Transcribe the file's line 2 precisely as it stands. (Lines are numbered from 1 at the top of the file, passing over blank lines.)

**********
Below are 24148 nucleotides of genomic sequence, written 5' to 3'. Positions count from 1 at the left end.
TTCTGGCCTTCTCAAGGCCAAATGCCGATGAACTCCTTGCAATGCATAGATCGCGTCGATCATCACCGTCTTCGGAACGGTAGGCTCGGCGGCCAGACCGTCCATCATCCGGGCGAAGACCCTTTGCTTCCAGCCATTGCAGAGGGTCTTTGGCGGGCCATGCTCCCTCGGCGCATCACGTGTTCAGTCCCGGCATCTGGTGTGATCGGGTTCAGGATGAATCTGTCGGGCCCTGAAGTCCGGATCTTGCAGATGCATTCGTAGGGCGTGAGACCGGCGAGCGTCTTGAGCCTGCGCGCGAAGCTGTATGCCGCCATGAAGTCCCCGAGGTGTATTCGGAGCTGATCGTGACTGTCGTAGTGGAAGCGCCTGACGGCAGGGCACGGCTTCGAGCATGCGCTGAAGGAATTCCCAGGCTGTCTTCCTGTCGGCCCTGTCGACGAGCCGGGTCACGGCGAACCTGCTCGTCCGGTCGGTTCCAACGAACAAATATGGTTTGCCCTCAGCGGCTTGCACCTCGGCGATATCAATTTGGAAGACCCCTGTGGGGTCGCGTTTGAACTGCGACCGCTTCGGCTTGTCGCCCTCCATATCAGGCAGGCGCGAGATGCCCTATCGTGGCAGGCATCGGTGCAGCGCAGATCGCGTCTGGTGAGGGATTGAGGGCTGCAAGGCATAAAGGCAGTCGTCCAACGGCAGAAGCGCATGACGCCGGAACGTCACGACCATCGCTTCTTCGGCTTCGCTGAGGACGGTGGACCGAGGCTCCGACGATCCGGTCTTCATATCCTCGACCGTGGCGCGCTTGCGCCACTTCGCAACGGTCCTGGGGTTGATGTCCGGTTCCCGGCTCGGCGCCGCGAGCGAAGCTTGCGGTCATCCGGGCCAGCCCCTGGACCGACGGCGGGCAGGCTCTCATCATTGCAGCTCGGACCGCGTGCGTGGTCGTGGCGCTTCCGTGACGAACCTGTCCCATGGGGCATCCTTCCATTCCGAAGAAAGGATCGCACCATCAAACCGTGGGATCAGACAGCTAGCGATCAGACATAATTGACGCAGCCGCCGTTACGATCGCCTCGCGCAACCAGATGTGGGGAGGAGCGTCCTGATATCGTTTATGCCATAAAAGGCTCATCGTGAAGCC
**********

TTCTGGCCTTCTCAAGGCCAAATGCCGATGAACTCCTTGCAATGCATAGATCGCGTCGATCATCACCGTCTTCGGAACGGTAGGCTCGGCGGCCAGACCGTCCATCATCCGGGCGAAGACCCTTTGCTTCCAGCCATTGCAGAGGGTCTTTGGCGGGCCATGCTCCCTCGGCGCATCACGTGTTCAGTCCCGGCATCTGGTGTGATCGGGTTCAGGATGAATCTGTCGGGCCCTGAAGTCCGGATCTTGCAGATGCATTCGTAGGGCGTGAGACCGGCGAGCGTCTTGAGCCTGCGCGCGAAGCTGTATGCCGCCATGAAGTCCCCGAGGTGTATTCGGAGCTGATCGTGACTGTCGTAGTGGAAGCGCCTGACGGCAGGGCACGGCTTCGAGCATGCGCTGAAGGAATTCCCAGGCTGTCTTCCTGTCGGCCCTGTCGACGAGCCGGGTCACGGCGAACCTGCTCGTCCGGTCGGTTCCAACGAACAAATATGGTTTGCCCTCAGCGGCTTGCACCTCGGCGATATCAATTTGGAAGACCCCTGTGGGGTCGCGTTTGAACTGCGACCGCTTCGGCTTGTCGCCCTCCATATCAGGCAGGCGCGAGATGCCCTATCGTGGCAGGCATCGGTGCAGCGCAGATCGCGTCTGGTGAGGGATTGAGGGCTGCAAGGCATAAAGGCAGTCGTCCAACGGCAGAAGCGCATGACGCCGGAACGTCACGACCATCGCTTCTTCGGCTTCGCTGAGGACGGTGGACCGAGGCTCCGACGATCCGGTCTTCATATCCTCGACCGTGGCGCGCTTGCGCCACTTCGCAACGGTCCTGGGGTTGATGTCCGGTTCCCGGCTCGGCGCCGCGAGCGAAGCTTGCGGTCATCCGGGCCAGCCCCTGGACCGACGGCGGGCAGGCTCTCATCATTGCAGCTCGGACCGCGTGCGTGGTCGTGGCGCTTCCGTGACGAACCTGTCCCATGGGGCATCCTTCCATTCCGAAGAAAGGATCGCACCATCAAACCGTGGGATCAGACAGCTAGCGATCAGACATAATTGACGCAGCCGCCGTTACGATCGCCTCGCGCAACCAGATGTGGGGAGGAGCGTCCTGATATCGTTTATGCCATAAAAGGCTCATCGTGAAGCC